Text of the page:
Criminal Law

Pro Se: Representing Yourself in a Criminal Trial

When you are accused of a crime, you have rights. One of those rights is having a lawyer with you during the process - from questioning through the end of the trial - if you want one. If you don't want a lawyer, you also have the right to represent yourself.

Called appearing "pro se" or "pro per," representing yourself means that you must take the time to learn the law and do whatever a lawyer would do to protect your rights. Before making this decision, consider what it might mean.

Why People Represent Themselves

People choose to represent themselves for a variety of reasons. Some think they will be more successful than someone who doesn't know the facts of their case as well. Others represent themselves because they think they won't qualify for a no-cost, court-appointed attorney, but don't want to hire one at their own expense. Still others simply don't like or trust lawyers.

Representing Yourself Has Disadvantages

Criminal law can be difficult to understand. If you represent yourself, you'll have to learn the law related to your type of case. You'll also need to learn about procedures used in the courtroom - including picking a jury, questioning witnesses, preparing documents, and submitting evidence.

The prosecutor, representing the government whose laws you're alleged to have broken, is likely to be experienced and knowledgeable about the law and criminal procedures. Faced with such an opponent, an unprepared pro se defendant can be at a distinct disadvantage.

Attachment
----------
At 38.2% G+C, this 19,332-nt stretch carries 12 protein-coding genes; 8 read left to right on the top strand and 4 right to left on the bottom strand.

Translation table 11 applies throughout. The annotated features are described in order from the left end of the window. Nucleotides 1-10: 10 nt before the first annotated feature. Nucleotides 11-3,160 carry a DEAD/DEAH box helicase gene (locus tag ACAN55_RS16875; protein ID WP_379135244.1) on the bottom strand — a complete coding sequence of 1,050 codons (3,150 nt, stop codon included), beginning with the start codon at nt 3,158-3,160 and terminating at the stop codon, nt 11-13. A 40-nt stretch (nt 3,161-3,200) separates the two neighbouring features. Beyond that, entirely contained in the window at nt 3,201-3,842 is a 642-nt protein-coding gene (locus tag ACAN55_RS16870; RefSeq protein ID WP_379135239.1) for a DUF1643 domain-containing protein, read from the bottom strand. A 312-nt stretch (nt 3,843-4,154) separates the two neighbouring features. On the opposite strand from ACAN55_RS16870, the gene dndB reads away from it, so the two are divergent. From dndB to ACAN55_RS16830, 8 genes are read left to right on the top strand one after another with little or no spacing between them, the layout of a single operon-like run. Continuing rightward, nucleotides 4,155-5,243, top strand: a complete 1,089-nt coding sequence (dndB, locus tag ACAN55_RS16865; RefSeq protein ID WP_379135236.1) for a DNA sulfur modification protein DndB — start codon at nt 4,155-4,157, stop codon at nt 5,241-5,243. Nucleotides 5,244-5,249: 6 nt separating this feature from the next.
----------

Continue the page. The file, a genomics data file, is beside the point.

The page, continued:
Standby Legal Counsel

The judge will not give you legal advice, extra help or give you extra time simply because you chose to represent yourself. To give you access to legal advice while representing yourself, the judge may appoint a lawyer as advisory counsel or co-counsel. The lawyer acting as advisory counsel may write up documents, talk with the judge on your behalf, and be available in the courtroom to answer your questions.

Co-counsel may also work with you as a team in the courtroom. A judge who decides that you are not able to represent yourself competently may tell the lawyer to take over your defense.

A Criminal Lawyer Can Help

The law surrounding representing yourself pro se in a criminal case is complicated. Plus, the facts of each case are unique. This article provides a brief, general introduction to the topic. For more detailed, specific information, please contact a criminal law lawyer.

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